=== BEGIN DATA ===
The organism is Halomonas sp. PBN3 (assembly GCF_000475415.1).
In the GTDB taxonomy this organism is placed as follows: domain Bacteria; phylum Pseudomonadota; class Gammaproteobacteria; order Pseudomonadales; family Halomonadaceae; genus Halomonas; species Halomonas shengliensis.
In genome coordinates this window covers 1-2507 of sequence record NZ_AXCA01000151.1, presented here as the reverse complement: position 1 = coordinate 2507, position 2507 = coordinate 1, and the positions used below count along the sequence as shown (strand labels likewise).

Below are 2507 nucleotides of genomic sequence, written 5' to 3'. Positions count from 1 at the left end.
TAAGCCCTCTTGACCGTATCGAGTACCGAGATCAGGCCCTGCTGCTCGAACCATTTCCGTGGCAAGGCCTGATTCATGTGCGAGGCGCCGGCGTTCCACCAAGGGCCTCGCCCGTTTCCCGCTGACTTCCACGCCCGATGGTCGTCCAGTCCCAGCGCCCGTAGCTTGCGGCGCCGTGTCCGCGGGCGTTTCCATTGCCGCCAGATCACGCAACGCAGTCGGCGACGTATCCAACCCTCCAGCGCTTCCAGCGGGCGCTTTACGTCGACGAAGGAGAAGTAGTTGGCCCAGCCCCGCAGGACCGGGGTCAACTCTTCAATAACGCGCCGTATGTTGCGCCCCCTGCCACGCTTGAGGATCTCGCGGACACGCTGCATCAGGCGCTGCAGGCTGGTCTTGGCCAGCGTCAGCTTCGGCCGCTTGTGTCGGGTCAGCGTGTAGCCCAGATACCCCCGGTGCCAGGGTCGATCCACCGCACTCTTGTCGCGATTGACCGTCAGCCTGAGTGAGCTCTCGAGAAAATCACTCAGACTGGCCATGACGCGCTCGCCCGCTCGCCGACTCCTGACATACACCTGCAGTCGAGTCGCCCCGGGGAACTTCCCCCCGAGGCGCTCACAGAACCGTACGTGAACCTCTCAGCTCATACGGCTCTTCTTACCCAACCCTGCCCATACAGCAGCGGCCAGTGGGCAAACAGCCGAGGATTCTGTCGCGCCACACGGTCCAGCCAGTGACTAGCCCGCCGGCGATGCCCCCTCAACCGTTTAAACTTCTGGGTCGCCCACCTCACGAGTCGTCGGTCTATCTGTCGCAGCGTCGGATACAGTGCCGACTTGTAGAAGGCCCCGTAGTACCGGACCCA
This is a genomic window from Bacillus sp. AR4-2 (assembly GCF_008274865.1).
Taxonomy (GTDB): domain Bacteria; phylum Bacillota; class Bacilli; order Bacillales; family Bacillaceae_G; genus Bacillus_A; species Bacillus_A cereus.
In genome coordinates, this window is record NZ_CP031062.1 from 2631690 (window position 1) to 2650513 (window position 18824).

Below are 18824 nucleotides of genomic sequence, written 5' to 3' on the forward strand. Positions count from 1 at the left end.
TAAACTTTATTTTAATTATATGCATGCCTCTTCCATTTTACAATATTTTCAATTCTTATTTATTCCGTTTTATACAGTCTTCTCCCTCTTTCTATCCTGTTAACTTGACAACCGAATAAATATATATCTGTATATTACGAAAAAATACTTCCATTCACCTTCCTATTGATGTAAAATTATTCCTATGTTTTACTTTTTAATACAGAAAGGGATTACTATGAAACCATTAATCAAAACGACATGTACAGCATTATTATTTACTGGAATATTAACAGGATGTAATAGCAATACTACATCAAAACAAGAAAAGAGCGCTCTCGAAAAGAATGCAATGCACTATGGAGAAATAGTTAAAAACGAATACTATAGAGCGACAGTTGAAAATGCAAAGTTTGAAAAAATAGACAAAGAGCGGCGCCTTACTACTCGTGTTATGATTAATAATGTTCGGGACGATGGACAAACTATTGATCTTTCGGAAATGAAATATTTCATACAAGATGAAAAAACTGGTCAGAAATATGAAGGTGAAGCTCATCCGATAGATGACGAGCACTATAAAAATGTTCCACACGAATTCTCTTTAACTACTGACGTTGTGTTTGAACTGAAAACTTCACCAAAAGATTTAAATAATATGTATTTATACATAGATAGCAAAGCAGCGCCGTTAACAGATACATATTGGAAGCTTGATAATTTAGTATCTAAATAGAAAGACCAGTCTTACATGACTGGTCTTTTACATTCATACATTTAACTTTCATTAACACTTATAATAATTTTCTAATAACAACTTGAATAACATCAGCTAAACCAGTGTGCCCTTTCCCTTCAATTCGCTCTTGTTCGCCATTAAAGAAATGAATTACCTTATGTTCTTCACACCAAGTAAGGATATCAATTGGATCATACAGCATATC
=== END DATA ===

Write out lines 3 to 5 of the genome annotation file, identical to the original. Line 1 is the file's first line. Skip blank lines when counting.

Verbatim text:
In genome coordinates this window covers 1-2507 of sequence record NZ_AXCA01000151.1, presented here as the reverse complement: position 1 = coordinate 2507, position 2507 = coordinate 1, and the positions used below count along the sequence as shown (strand labels likewise).

Below are 2507 nucleotides of genomic sequence, written 5' to 3'. Positions count from 1 at the left end.
TAAGCCCTCTTGACCGTATCGAGTACCGAGATCAGGCCCTGCTGCTCGAACCATTTCCGTGGCAAGGCCTGATTCATGTGCGAGGCGCCGGCGTTCCACCAAGGGCCTCGCCCGTTTCCCGCTGACTTCCACGCCCGATGGTCGTCCAGTCCCAGCGCCCGTAGCTTGCGGCGCCGTGTCCGCGGGCGTTTCCATTGCCGCCAGATCACGCAACGCAGTCGGCGACGTATCCAACCCTCCAGCGCTTCCAGCGGGCGCTTTACGTCGACGAAGGAGAAGTAGTTGGCCCAGCCCCGCAGGACCGGGGTCAACTCTTCAATAACGCGCCGTATGTTGCGCCCCCTGCCACGCTTGAGGATCTCGCGGACACGCTGCATCAGGCGCTGCAGGCTGGTCTTGGCCAGCGTCAGCTTCGGCCGCTTGTGTCGGGTCAGCGTGTAGCCCAGATACCCCCGGTGCCAGGGTCGATCCACCGCACTCTTGTCGCGATTGACCGTCAGCCTGAGTGAGCTCTCGAGAAAATCACTCAGACTGGCCATGACGCGCTCGCCCGCTCGCCGACTCCTGACATACACCTGCAGTCGAGTCGCCCCGGGGAACTTCCCCCCGAGGCGCTCACAGAACCGTACGTGAACCTCTCAGCTCATACGGCTCTTCTTACCCAACCCTGCCCATACAGCAGCGGCCAGTGGGCAAACAGCCGAGGATTCTGTCGCGCCACACGGTCCAGCCAGTGACTAGCCCGCCGGCGATGCCCCCTCAACCGTTTAAACTTCTGGGTCGCCCACCTCACGAGTCGTCGGTCTATCTGTCGCAGCGTCGGATACAGTGCCGACTTGTAGAAGGCCCCGTAGTACCGGACCCA